Deuf3y2.jpg


Too many Stooges stunts have taken their toll on Moe.
MLjbAmZ.jpg


Jergens shows off her placekicking skills. Connors is not amused.
TXIao8q.jpg


Hugh Griffith has a cameo.
i8VwrTJ.jpg


Nelson and Denning in a failed screentest for The Quiet Man.
6o0Vzj5.jpg


Joe Mannix shows he has a lot to learn about the private eye business.
YQl4Vve.jpg

  • Like 2

Share this post


Link to post
Share on other sites

(the restoration of this thread continues)

 

The Phantom Planet (1961)

(originally posted here:  http://forums.tcm.com/index.php?/topic/25636-the-phantom-planet-1961/)

 

A near-miss, this opus stars Dean Fredericks, who looks like a guy I went to high school with, Anthony Dexter, who looks like Bronxgirl's cousin Bennett from Yonkers, Dolores Faith, who looks like Elizabeth Taylor, Coleen Gray, who looks great, and silent film legend Francis X. Bushman, who looks dead.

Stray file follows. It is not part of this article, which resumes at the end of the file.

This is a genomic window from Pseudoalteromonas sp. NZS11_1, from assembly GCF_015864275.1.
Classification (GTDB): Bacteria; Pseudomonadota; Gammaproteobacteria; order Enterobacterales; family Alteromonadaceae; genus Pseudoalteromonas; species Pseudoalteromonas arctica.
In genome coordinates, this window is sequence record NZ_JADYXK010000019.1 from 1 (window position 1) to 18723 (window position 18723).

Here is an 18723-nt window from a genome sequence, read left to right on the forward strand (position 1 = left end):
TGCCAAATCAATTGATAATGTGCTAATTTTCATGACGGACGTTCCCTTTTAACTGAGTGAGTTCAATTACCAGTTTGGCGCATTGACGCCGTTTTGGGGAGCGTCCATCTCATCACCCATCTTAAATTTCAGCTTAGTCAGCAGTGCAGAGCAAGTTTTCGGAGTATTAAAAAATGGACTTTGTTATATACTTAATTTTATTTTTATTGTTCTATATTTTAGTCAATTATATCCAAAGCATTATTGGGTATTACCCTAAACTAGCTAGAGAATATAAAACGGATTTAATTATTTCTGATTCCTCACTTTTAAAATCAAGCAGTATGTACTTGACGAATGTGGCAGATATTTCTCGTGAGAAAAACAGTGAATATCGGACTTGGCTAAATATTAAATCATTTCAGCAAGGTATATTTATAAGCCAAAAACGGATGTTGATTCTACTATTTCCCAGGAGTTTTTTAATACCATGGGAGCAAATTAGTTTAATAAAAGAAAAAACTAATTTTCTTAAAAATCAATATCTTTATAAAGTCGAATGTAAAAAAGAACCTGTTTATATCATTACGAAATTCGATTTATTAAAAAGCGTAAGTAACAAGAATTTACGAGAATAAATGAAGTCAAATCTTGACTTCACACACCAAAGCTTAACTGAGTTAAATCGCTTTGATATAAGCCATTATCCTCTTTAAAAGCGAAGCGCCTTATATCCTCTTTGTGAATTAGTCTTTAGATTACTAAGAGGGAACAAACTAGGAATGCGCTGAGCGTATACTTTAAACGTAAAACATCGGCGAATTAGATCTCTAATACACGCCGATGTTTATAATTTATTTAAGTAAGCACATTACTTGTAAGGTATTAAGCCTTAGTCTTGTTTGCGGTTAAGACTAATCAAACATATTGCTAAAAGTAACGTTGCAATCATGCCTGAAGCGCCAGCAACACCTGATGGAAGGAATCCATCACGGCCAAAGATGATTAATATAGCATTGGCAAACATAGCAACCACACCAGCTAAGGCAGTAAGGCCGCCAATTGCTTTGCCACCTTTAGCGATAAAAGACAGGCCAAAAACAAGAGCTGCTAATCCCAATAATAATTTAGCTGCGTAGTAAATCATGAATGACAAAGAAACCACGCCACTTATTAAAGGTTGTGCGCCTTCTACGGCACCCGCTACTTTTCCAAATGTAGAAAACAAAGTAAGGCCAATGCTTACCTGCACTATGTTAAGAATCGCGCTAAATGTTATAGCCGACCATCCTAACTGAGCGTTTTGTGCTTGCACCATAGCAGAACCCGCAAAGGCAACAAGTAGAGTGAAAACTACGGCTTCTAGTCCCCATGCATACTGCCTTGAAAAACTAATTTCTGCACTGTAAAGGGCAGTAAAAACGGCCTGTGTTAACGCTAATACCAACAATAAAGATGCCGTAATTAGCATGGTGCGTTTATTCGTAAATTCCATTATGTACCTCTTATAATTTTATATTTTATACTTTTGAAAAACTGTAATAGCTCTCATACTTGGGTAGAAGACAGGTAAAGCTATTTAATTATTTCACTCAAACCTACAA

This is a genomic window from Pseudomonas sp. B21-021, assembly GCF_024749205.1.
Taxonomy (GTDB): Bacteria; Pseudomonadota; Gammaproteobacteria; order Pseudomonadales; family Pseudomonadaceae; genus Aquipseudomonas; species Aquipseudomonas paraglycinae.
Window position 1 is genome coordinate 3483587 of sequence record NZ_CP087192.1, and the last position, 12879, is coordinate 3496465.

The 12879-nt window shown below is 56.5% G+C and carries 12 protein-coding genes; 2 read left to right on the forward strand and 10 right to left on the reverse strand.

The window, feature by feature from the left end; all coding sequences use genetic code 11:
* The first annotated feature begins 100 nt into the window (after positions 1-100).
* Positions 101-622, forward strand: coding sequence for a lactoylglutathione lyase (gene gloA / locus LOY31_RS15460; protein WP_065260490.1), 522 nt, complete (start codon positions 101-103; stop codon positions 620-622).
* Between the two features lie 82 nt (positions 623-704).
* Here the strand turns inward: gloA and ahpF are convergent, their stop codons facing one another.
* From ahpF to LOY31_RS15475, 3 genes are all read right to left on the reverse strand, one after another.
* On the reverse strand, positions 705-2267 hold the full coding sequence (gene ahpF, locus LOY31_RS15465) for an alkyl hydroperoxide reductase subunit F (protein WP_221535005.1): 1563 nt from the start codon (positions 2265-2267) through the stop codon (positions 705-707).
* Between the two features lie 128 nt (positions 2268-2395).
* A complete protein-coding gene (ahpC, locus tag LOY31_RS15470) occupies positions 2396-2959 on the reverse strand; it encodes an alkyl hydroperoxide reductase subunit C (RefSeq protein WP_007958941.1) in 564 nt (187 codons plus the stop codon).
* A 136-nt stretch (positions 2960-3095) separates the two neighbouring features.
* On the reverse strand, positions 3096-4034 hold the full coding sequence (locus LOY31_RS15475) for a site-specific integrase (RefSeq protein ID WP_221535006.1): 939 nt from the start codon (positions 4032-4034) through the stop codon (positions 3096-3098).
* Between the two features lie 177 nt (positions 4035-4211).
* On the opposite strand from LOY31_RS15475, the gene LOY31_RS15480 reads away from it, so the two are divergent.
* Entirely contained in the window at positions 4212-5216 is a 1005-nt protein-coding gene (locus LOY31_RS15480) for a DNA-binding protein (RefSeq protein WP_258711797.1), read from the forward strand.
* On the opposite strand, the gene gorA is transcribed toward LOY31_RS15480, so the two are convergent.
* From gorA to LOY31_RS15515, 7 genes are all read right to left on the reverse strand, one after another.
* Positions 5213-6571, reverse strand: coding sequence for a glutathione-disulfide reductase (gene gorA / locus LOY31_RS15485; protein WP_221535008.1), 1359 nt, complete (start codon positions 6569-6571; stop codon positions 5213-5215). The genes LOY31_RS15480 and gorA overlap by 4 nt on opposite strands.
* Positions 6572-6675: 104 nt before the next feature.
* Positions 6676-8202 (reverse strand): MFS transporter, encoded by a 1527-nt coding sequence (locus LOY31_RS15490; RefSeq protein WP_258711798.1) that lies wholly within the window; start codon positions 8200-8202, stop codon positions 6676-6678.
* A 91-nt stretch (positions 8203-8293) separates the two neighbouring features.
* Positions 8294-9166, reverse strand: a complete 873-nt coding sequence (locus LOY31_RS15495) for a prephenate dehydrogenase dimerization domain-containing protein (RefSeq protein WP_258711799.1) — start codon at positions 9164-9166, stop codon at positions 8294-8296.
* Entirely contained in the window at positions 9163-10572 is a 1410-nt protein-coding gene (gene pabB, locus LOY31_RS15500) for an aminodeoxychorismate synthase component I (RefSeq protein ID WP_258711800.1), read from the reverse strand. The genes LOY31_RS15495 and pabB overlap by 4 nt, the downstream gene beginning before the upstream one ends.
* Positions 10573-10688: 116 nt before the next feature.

Set in 1980, two astronauts are sent on a mission to discover what happened to a previous spaceship. One of the characters exits quickly, while the other (Fredericks) is forced to land on a giant Chicken McNugget inhabited by teenie weenie people, led by Bushman. The atmosphere shrinks Fredericks down to their size, and he promptly gets in trouble by wrestling one of the inhabitants. Coleen Gray eyes Fredericks like he is a filet mignon, much to the consternation of Dexter. The inevitable duel occurs between Fredericks and Dexter, as they fight over who looks worse without a shirt on. Meanwhile, the mute Dolores Faith also wants Fredericks. (Once you see Fredericks, you may wonder why any of these women want him.) Richard Kiel is dressed up in a monster suit. The asteroid is under attack by his fellow Solarites. Eventually, things work out and Fredericks is restored to normal size, without the help of any pharmaceuticals.